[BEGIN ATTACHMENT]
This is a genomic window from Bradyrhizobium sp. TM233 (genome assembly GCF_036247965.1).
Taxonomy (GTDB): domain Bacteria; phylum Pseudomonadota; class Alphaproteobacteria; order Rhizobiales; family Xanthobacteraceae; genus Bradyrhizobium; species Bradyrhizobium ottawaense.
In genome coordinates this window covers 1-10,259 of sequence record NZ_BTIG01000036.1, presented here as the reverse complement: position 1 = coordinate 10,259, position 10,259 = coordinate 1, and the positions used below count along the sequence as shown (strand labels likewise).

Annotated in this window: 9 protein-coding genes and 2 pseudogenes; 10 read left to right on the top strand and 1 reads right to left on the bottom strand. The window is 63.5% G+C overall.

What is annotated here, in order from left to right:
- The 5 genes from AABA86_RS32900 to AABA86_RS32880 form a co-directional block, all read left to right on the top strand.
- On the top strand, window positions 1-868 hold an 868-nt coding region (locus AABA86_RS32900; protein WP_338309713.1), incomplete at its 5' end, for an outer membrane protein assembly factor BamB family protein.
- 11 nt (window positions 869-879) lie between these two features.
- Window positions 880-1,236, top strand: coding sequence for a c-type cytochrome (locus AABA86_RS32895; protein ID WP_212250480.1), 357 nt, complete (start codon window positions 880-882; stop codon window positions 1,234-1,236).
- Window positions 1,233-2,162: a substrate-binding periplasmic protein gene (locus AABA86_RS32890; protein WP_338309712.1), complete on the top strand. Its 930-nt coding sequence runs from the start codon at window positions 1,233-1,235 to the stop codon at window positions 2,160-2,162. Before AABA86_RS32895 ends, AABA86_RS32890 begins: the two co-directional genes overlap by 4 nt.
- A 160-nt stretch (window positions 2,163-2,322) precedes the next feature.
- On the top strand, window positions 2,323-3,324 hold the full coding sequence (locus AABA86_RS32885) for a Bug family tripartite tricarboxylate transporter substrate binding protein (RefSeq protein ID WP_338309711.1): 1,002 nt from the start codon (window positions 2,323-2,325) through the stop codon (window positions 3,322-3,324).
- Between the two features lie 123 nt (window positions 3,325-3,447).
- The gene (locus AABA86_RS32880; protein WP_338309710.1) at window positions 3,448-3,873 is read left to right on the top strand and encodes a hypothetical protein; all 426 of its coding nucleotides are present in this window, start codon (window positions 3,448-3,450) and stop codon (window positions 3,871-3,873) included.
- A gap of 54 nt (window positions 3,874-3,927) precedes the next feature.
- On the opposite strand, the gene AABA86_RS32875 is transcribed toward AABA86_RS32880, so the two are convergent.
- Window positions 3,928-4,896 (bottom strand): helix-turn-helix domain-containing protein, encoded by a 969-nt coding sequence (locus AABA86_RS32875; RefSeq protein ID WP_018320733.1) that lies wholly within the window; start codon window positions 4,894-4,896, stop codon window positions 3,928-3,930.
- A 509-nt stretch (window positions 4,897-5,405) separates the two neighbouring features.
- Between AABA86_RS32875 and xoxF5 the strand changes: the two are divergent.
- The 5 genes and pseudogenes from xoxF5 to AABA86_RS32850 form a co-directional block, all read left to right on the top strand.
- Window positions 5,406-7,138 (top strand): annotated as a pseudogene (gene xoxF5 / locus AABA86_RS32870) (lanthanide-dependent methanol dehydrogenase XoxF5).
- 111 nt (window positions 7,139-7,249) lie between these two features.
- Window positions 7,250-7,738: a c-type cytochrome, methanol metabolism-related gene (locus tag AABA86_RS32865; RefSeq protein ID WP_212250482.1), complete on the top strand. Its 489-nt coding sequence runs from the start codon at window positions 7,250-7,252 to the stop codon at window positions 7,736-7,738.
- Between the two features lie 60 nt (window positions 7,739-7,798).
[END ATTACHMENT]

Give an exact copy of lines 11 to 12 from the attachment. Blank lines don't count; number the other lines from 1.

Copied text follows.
- A 160-nt stretch (window positions 2,163-2,322) precedes the next feature.
- On the top strand, window positions 2,323-3,324 hold the full coding sequence (locus AABA86_RS32885) for a Bug family tripartite tricarboxylate transporter substrate binding protein (RefSeq protein ID WP_338309711.1): 1,002 nt from the start codon (window positions 2,323-2,325) through the stop codon (window positions 3,322-3,324).